Hallway Studio

September 25, 2014

Prioritizing stories or features is hard and it gets much harder when there are conflicting opinions. Especially when someone becomes personally attached to them. What we need is for everyone to put aside their personal preferences for the needs of the customer and business.

I’ve learned to manage this from a pretty unlikely source. I grew up inside the Washington Beltway so it was kind of required that I thought about going to law school so I took constitutional law in college as an experiment. It was very interesting and makes me feel like a better citizen but there was no way after that I was going to choose the law as a career.

Appellate judges (who, if you care, decide questions of law and not of fact) use tests to make reasoned decisions on politically and emotionally charged issues. A test usually requires 2-4 things and if you don’t have them, your case is denied.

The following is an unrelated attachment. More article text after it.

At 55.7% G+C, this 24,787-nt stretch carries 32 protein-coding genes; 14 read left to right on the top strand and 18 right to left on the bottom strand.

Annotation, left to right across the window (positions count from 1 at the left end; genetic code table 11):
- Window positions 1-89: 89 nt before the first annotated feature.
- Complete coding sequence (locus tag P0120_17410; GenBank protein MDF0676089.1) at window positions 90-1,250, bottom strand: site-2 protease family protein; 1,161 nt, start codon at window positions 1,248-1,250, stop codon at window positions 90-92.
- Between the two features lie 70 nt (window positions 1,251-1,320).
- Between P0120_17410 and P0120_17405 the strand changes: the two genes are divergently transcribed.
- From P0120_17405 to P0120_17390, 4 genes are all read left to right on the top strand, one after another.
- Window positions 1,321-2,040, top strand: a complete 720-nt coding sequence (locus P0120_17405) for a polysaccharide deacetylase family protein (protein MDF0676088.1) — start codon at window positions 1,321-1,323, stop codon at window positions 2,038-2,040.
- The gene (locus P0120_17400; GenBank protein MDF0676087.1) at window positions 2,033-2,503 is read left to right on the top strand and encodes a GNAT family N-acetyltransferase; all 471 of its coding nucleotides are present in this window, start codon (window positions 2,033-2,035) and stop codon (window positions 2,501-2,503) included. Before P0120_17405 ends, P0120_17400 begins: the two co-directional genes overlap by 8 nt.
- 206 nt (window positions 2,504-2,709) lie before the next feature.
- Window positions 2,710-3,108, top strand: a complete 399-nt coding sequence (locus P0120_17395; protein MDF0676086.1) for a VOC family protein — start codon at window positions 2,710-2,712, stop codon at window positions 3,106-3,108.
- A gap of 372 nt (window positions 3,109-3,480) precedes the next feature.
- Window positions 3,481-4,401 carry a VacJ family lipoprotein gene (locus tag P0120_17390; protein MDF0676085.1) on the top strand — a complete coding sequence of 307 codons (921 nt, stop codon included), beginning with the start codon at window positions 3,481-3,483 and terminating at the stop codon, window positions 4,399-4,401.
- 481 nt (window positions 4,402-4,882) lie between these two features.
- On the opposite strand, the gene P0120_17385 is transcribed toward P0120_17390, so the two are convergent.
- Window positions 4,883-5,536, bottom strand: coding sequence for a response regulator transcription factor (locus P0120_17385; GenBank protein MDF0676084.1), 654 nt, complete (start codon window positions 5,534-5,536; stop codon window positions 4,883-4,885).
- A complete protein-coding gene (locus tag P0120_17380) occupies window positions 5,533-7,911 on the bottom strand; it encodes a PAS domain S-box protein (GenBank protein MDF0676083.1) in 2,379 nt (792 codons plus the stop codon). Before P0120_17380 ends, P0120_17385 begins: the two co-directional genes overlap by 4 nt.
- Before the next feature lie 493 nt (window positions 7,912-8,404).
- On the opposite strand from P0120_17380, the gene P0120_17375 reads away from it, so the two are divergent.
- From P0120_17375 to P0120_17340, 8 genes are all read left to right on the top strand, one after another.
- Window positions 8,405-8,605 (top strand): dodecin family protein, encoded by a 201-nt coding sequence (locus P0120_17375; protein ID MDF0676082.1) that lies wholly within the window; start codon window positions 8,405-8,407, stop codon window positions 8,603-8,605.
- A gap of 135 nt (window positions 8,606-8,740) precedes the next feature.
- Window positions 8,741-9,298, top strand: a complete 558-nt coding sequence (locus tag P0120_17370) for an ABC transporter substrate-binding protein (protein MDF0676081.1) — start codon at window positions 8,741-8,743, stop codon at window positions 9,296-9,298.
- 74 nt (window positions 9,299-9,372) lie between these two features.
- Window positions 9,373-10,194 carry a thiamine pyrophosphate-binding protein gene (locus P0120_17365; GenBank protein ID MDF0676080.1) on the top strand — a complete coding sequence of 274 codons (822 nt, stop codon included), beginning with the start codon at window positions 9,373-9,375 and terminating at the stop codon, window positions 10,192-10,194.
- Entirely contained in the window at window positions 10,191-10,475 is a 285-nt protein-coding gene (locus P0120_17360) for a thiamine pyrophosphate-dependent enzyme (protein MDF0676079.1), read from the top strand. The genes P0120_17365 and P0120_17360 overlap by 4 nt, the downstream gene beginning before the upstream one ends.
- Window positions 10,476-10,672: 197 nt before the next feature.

Recently my team was working with a client who needed to get new features to market during a critical part of the sales cycle with limited dollars. The client had more on his “must” list then could be done.

We started by creating a list of business objectives and pressure tested them until we got to three objectives we believed would really create impact in this quarter and the next. It’s important to set the business objectives before you start to discuss features so the objectives aren’t influenced by the features/stories.


To the left of this we put each feature he wanted on on a Post-it® Notes.

Feature Test Step 2

To the right we marked out the sprints until the critical release dates to impact the selling and on-boarding cycle. I did this to make it easy for me to pick up a feature, guide the clients evaluation of it against the business objectives and force prioritization.

Feature Test Step 3

So we went one by one picking up a feature, matching it against the objectives and then placing it on the board or in the backlog. There was a bit of negotiation to start but about a third of the way in I picked up a post-it and my client said “I wanted this to be in before the release date but it doesn’t hit any of the objectives so put it in the backlog.”

We cheered, out loud. It was great to see his mindset change and to know we gave him a great tool to use.

Image: Janpath Market in Delhi

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